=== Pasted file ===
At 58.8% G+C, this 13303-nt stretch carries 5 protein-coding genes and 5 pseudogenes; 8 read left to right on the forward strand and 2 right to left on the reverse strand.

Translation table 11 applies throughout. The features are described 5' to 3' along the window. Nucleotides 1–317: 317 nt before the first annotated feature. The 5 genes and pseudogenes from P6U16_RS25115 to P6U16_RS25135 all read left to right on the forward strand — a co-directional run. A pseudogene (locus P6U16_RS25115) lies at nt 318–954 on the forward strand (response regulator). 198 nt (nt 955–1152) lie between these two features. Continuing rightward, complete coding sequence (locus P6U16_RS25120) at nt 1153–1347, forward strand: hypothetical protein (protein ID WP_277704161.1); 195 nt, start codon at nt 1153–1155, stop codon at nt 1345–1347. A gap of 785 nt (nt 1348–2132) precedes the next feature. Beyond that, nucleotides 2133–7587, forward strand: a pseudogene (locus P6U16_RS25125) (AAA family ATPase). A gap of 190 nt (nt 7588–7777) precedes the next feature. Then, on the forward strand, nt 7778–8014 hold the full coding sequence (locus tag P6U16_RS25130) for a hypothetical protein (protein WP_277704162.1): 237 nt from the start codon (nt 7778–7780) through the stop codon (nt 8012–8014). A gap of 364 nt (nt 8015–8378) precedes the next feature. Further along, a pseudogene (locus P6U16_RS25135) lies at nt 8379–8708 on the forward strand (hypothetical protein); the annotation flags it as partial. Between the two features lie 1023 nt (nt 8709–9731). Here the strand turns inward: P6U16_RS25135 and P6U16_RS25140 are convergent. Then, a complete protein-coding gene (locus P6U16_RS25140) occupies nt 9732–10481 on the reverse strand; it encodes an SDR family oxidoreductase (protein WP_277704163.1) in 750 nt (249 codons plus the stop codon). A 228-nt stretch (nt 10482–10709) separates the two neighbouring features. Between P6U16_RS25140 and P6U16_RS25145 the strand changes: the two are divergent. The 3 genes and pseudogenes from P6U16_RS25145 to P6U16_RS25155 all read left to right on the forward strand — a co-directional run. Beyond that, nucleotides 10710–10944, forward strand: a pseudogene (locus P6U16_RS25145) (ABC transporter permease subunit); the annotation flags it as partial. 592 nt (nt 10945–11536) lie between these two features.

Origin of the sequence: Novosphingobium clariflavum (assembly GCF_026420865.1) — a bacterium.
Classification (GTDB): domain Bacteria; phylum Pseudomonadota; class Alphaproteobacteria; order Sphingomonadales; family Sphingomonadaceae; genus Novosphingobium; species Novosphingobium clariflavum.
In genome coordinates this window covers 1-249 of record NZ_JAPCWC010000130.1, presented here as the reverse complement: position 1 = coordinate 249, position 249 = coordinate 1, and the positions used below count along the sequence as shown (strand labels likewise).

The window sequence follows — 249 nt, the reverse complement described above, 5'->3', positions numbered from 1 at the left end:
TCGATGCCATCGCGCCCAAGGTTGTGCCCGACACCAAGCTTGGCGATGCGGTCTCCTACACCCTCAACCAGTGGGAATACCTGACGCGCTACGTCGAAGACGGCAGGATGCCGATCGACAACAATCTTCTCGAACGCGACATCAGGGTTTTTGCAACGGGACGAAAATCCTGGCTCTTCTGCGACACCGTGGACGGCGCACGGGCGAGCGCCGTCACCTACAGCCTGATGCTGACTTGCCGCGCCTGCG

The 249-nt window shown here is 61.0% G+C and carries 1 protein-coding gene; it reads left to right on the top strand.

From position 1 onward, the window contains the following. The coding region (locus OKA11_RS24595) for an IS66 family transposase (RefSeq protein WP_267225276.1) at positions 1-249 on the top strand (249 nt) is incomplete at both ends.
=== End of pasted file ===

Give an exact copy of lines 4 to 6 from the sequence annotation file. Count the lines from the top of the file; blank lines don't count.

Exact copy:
Classification (GTDB): domain Bacteria; phylum Pseudomonadota; class Alphaproteobacteria; order Sphingomonadales; family Sphingomonadaceae; genus Novosphingobium; species Novosphingobium clariflavum.
In genome coordinates this window covers 1-249 of record NZ_JAPCWC010000130.1, presented here as the reverse complement: position 1 = coordinate 249, position 249 = coordinate 1, and the positions used below count along the sequence as shown (strand labels likewise).

The window sequence follows — 249 nt, the reverse complement described above, 5'->3', positions numbered from 1 at the left end: